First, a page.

Skyline High School pitcher Eamon Horwedel may look polished when he toes the rubber these days, but the 18-year-old hurler remembers a time when baseball – while still a joy – was quite a learning experience.
“I first started playing when I was just a toddler – Wiffle ball mostly, but also with a small Cleveland Indians toy bat and a soft cover ball,” Horwedel said. “I played a lot of catch with my dad, and also with my neighbors Brandon and Ryan Wade, and my two sisters. I remember seeing if we could get to 100 straight throws without dropping the ball.
“Brandon, Ryan and I would also team up and take on my dad in driveway Wiffle ball pretty much daily. We would make up fake players, but my dad was always the Indians. I think he would let us win a lot, but when he did beat us, it would make us mad.”
Baseball, as you can see, is in Eamon Horwedel’s blood.
That’s why, even though his high school career is in its final days, he still is eyeing playing baseball at the next level.
“I’m going to Ohio University, actually this summer as an early enrollee,” he said. “I really wanted to play Division I baseball in college, and Ohio seemed like a great fit for me. They’ve won the MAC and have been to the NCAA tournament two of the last three years.
“The campus is beautiful, it really has that ‘college’ feel. I’m very excited about going there. I stopped in Athens the two times I went to the USA Baseball National Team tryouts in North Carolina, and I fell in love with the place. They never really recruited me, but last summer, on the last prospect camp I attended, they asked me to come back for a second look, and then they offered me a scholarship. It was pretty last-minute, but I couldn’t have been happier.”
Ohio University is in Horwedel’s future, and there’s good reason for that. His high school career has been stellar, and he’s not done yet.
His freshman year, he was Honorable Mention All-Conference and was also named Best Pitcher at Skyline that year. He went 5-1 as a starter with 62 strikeouts and eight walks with an earned-run average of 1.75.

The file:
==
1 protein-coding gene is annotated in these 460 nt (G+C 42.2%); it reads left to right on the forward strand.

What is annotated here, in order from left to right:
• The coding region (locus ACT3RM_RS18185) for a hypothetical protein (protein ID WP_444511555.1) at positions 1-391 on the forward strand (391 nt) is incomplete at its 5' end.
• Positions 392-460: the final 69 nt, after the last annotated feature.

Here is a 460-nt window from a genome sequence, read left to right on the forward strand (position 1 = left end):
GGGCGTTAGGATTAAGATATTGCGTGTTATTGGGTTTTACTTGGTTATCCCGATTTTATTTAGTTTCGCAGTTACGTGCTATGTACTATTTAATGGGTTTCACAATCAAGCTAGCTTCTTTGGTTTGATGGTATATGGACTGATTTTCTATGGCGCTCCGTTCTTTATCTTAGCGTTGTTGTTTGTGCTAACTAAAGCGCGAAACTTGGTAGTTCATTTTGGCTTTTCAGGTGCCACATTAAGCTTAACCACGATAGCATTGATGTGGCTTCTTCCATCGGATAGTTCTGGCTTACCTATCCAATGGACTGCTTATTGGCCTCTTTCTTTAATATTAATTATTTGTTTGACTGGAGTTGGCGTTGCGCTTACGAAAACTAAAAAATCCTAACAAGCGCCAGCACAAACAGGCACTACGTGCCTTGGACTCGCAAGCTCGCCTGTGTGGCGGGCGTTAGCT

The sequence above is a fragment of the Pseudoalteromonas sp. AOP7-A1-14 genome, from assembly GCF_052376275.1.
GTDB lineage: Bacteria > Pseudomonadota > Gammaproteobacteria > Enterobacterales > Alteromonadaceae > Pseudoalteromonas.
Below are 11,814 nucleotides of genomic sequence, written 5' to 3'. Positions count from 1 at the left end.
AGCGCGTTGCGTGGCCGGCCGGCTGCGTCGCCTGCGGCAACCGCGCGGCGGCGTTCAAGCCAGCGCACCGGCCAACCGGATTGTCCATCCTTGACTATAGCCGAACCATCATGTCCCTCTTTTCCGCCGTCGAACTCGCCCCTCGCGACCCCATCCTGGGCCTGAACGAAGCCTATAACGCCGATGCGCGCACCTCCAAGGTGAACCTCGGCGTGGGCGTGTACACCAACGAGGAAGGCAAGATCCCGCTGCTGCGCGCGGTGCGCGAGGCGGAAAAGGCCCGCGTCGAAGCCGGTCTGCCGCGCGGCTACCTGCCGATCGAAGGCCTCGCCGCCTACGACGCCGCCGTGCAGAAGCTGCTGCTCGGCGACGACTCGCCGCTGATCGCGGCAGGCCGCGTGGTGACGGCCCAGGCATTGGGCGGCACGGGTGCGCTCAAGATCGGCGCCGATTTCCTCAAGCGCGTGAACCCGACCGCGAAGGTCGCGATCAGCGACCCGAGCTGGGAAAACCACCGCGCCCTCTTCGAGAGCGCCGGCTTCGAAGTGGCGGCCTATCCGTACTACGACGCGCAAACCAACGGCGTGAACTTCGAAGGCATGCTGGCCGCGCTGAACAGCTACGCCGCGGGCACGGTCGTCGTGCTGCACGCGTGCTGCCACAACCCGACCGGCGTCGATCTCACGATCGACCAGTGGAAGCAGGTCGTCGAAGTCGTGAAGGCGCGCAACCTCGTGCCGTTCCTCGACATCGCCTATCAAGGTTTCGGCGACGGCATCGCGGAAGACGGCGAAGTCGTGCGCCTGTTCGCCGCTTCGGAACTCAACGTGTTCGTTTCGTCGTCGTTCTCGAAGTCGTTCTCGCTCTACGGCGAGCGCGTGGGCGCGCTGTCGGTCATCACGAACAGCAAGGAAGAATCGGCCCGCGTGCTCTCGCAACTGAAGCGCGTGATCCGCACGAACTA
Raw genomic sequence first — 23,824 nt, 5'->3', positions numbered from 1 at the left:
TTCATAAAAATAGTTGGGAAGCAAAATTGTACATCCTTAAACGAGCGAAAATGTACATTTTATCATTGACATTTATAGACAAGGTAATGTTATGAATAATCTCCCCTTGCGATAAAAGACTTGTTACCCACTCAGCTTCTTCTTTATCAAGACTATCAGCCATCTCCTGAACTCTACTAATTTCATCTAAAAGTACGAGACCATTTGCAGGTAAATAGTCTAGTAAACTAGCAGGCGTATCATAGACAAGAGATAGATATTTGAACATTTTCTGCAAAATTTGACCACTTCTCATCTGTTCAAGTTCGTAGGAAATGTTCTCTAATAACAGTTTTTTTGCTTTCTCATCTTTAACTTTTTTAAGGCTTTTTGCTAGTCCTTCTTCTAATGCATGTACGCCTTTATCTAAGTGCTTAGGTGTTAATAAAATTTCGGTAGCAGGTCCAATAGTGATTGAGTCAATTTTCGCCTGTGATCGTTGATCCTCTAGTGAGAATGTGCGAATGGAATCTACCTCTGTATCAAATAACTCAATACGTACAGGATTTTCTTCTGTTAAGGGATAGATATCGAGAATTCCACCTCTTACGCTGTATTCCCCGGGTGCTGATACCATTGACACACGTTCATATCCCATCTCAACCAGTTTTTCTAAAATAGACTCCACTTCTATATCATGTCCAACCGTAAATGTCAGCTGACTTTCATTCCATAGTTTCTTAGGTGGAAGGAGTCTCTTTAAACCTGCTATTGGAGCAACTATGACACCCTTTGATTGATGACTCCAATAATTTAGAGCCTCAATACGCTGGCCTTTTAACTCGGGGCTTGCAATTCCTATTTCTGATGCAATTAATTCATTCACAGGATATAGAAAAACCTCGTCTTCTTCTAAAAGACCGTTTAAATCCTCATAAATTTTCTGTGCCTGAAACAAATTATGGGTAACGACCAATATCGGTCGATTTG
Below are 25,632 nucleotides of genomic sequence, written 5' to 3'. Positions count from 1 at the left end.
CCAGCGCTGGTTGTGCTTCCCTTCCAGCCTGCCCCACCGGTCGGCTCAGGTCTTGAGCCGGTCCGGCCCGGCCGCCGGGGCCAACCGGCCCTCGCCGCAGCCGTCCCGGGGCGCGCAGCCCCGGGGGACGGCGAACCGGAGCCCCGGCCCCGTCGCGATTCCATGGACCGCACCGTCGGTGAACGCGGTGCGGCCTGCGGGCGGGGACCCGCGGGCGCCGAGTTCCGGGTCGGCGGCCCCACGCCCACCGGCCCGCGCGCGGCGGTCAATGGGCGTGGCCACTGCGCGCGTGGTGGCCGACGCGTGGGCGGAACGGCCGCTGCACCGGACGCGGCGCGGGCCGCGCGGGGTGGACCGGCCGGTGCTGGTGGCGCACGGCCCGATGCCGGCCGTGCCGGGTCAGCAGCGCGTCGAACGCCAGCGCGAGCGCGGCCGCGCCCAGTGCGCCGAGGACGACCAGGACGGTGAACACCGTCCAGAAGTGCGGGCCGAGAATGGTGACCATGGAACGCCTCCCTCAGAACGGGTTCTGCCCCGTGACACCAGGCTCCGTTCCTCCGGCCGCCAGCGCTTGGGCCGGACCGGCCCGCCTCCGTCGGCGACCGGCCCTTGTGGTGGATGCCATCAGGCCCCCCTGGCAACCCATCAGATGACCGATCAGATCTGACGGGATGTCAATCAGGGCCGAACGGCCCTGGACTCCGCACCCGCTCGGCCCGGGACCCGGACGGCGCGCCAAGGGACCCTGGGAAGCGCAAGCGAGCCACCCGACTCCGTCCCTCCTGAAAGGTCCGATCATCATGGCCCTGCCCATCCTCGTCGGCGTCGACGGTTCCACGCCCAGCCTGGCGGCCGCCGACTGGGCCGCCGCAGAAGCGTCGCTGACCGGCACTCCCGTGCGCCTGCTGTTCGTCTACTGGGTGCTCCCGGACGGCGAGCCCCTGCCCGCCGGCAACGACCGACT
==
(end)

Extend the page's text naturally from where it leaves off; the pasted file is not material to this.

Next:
Horwedel’s sophomore season at Skyline was another learning experience, but he rebounded last year, earning both First Team All-SEC and First Team All-District honors as a junior.
“My sophomore year I tried to throw it past everybody and it didn’t go as well,” he said, “but my junior year I got back to pitching instead of throwing.”
He went an impressive 6-2 with 69 strikeouts and five walks in 52 innings with an ERA of 0.64 during his junior season last year with the Eagles.
Those are his individual stats, but Horwedel is more than just a “me” player. He’s a team guy, as well. When he speaks of goals, yes, personal numbers are involved, but he also talks of team wins.
“I’d like to see us win 20-plus games and get through the districts,” he said.
Through 18 games, Skyline was 12-6 overall and 7-2 in the conference, and Horwedel is a major reason why the Eagles have enjoyed such success.
“I feel like I’ve been pitching as well as I did last year and I feel more in control of all my pitches,” he said. “I have a lot of confidence when I’m on the mound. I also feel good at the plate, and my defense is something I really worked hard on in the off-season at short. This season I feel like more of a leader, since I’m one of the captains along with Darryn Davis, Sean Haddlesey and Cal Floyd.
What about personal goals this season?
“On a personal note, I would like to break the fewest walks in a season record, and it would be really cool if I made the East-West All-Star Game at the end of the season and got the chance to play at Comerica Park,” he said.
He may just have a shot at Comerica Park. Eamon has already set the career strikeout mark at Skyline, and he set the single-game mark of 17.
Whether or not he goes to Comerica Park, he will play at the next level at Ohio University, and he will no doubt recall his days playing Wiffle ball with his dad, neighbors and sisters. And, then travel ball. And then high school.
It’s been a learning experience for Eamon Horwedel, and there will no doubt be more learning to be done at Ohio U, where the Skyline National Honor Society Student will study engineering.
He points to his parents as the major influences in his life.
“My parents have taught me how to live right, and how to carry myself,” he said. “How to be respectful and grateful.
“My dad has been there every step of the way. He played catch with me every morning before elementary school at Haisley. He has probably hit me a million grounders and fly balls over the years, and he coached me in my first years of travel ball.
And what about mom?
My mom has also been there the whole time, she would play catch with me too, until she got too scared,” he said with a laugh.